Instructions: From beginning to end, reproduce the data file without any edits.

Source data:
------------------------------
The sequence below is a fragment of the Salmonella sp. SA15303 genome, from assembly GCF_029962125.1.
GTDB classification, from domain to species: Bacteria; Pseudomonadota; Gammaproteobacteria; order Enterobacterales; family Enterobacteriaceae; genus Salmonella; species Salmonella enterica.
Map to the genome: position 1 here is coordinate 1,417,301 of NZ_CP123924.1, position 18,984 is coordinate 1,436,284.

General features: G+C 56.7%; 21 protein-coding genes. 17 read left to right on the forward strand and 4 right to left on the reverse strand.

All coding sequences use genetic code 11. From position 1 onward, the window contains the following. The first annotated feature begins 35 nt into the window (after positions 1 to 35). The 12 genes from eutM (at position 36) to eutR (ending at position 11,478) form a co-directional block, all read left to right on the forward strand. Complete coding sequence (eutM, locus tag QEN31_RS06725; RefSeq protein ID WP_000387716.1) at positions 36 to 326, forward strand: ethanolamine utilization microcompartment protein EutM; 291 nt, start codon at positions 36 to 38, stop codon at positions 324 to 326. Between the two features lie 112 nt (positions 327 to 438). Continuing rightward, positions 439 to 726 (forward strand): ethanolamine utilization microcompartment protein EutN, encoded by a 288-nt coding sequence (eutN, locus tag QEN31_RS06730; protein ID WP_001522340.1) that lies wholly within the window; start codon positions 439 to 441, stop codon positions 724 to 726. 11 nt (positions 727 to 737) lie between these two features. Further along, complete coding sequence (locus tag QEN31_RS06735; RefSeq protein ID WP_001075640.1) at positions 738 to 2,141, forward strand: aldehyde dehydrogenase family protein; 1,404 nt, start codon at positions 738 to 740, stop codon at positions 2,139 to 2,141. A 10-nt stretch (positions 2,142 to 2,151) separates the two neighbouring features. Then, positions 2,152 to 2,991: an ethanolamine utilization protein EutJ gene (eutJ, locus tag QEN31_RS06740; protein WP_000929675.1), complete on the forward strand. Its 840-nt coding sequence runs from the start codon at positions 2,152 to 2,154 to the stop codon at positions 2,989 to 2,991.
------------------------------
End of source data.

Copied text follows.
The sequence below is a fragment of the Salmonella sp. SA15303 genome, from assembly GCF_029962125.1.
GTDB classification, from domain to species: Bacteria; Pseudomonadota; Gammaproteobacteria; order Enterobacterales; family Enterobacteriaceae; genus Salmonella; species Salmonella enterica.
Map to the genome: position 1 here is coordinate 1,417,301 of NZ_CP123924.1, position 18,984 is coordinate 1,436,284.

General features: G+C 56.7%; 21 protein-coding genes. 17 read left to right on the forward strand and 4 right to left on the reverse strand.

All coding sequences use genetic code 11. From position 1 onward, the window contains the following. The first annotated feature begins 35 nt into the window (after positions 1 to 35). The 12 genes from eutM (at position 36) to eutR (ending at position 11,478) form a co-directional block, all read left to right on the forward strand. Complete coding sequence (eutM, locus tag QEN31_RS06725; RefSeq protein ID WP_000387716.1) at positions 36 to 326, forward strand: ethanolamine utilization microcompartment protein EutM; 291 nt, start codon at positions 36 to 38, stop codon at positions 324 to 326. Between the two features lie 112 nt (positions 327 to 438). Continuing rightward, positions 439 to 726 (forward strand): ethanolamine utilization microcompartment protein EutN, encoded by a 288-nt coding sequence (eutN, locus tag QEN31_RS06730; protein ID WP_001522340.1) that lies wholly within the window; start codon positions 439 to 441, stop codon positions 724 to 726. 11 nt (positions 727 to 737) lie between these two features. Further along, complete coding sequence (locus tag QEN31_RS06735; RefSeq protein ID WP_001075640.1) at positions 738 to 2,141, forward strand: aldehyde dehydrogenase family protein; 1,404 nt, start codon at positions 738 to 740, stop codon at positions 2,139 to 2,141. A 10-nt stretch (positions 2,142 to 2,151) separates the two neighbouring features. Then, positions 2,152 to 2,991: an ethanolamine utilization protein EutJ gene (eutJ, locus tag QEN31_RS06740; protein WP_000929675.1), complete on the forward strand. Its 840-nt coding sequence runs from the start codon at positions 2,152 to 2,154 to the stop codon at positions 2,989 to 2,991.